Bert McDonald (1898-1947) was the first African American lawyer in the Los Angeles City Attorney’s office.¹ After graduating from USC preparatory school in 1917, he served in World War I and then went on to attend USC Law School, where he received his LL.B. in 1923.³ At USC, McDonald co-founded a professional fraternity, Alpha Phi Alpha, with other USC students from the law school and other professional schools.³
McDonald was a leader in the African American community.³ He joined two other prominent African American USC alumni, his half-sister Vada and her husband John Somerville, to form a partnership to finance the creation of the Hotel Somerville in 1928.² The hotel served as an important cultural center for the Central Avenue African American community in Los Angeles and housed delegates to the 1928 NAACP convention,² (the first NAACP convention held in the western United States). At the time, black residents were not allowed to stay in any of the major hotels in the city.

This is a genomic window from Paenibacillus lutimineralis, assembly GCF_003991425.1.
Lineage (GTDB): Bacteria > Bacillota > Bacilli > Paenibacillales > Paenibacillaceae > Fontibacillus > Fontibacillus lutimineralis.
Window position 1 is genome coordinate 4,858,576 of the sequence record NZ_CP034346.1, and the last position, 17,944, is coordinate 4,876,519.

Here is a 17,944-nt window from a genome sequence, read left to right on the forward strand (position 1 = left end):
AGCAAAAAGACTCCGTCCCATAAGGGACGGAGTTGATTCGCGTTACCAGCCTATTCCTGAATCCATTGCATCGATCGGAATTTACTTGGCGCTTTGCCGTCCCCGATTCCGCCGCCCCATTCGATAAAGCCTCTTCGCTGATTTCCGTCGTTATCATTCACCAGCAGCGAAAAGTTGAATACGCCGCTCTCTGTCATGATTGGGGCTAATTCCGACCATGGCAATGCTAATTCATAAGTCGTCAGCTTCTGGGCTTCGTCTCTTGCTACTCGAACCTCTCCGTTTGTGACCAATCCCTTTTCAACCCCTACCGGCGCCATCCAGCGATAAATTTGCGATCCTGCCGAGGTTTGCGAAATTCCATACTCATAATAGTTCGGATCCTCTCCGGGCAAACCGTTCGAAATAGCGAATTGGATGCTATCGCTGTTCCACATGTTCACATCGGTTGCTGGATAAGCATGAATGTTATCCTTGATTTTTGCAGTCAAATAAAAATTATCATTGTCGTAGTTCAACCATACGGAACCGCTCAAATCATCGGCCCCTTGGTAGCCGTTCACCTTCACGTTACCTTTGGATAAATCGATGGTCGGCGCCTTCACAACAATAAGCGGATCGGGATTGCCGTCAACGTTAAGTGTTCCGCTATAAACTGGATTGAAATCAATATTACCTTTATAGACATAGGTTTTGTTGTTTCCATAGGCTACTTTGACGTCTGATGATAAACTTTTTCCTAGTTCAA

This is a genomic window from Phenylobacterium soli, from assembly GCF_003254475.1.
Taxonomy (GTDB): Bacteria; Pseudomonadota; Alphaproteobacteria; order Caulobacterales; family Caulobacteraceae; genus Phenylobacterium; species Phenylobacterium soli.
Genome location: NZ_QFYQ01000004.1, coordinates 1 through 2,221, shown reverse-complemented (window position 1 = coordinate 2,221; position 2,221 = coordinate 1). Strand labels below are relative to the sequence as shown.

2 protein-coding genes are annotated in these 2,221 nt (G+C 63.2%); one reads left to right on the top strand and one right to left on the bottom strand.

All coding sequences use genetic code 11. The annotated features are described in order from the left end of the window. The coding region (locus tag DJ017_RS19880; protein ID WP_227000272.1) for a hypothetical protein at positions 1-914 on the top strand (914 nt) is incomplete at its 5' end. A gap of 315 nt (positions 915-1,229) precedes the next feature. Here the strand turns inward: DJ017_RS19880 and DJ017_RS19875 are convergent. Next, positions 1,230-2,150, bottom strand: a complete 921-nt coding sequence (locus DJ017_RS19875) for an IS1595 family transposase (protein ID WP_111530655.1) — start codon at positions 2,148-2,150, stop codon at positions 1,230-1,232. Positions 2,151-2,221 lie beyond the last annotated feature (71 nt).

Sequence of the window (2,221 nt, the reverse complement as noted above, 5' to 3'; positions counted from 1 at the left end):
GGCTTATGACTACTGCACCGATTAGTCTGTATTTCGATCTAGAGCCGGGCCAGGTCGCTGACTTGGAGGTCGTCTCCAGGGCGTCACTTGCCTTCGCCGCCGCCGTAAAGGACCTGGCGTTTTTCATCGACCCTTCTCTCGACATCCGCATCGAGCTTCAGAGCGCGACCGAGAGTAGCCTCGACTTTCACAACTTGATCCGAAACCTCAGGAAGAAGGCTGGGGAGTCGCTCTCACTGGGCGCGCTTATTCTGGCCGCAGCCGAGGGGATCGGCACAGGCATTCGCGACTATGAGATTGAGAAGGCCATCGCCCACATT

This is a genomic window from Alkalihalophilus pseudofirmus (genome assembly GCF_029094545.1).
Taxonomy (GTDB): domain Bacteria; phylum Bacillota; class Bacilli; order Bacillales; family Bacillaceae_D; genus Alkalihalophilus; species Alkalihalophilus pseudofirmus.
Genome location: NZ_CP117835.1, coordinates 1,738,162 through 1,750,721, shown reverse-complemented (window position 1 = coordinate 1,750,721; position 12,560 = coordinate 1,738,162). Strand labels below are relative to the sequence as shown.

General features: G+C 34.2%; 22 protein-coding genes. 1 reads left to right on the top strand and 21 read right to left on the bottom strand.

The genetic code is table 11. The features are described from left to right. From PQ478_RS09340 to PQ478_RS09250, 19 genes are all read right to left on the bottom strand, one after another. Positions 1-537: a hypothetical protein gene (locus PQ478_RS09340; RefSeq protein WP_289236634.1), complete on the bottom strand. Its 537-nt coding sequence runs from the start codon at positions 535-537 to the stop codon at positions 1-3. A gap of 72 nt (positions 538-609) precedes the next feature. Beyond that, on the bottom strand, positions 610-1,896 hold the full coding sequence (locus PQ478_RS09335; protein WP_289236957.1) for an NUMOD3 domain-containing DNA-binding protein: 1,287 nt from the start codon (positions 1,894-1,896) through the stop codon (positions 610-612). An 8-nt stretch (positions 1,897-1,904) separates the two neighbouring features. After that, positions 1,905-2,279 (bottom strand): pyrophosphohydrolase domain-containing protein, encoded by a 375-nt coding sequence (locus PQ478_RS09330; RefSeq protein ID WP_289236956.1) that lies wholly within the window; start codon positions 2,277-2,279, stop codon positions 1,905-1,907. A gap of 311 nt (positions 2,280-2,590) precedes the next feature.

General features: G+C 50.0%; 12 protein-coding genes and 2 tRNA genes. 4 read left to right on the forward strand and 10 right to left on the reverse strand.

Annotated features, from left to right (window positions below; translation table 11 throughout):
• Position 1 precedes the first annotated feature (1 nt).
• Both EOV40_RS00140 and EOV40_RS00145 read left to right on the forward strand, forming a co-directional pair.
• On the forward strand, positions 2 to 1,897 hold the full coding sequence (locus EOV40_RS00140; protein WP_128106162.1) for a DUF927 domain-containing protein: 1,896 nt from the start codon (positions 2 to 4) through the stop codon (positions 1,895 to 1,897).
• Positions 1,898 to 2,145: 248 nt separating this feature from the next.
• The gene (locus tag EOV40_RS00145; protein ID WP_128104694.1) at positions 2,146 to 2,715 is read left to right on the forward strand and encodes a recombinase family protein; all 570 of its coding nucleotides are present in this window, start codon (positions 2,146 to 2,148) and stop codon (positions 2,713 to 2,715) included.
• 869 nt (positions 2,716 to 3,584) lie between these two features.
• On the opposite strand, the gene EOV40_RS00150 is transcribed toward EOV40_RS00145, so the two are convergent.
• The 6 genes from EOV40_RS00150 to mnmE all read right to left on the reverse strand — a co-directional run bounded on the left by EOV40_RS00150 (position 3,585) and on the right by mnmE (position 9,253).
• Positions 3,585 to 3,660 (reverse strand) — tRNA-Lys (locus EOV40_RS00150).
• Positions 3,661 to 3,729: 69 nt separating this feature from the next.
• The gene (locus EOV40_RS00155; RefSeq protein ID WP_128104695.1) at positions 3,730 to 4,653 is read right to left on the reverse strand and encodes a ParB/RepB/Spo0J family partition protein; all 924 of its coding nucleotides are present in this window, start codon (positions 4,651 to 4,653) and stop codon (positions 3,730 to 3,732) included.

One of the most prominent black L.A. attorneys of his time, McDonald served as an inspiration to such future USC Law School alumni as Edwin L. Jefferson ’31 and Crispus Wright ‘38⁴ (also featured in this collection of profiles).
Sources: ¹L.A. Daily Mirror, ²Homestead Museum, ³USC Law Magazine (Spring, 1996, p. 8), ⁴USC Law Magazine (Fall, 1997, p. 17)
Profile Photo: UCLA Library Digital Collections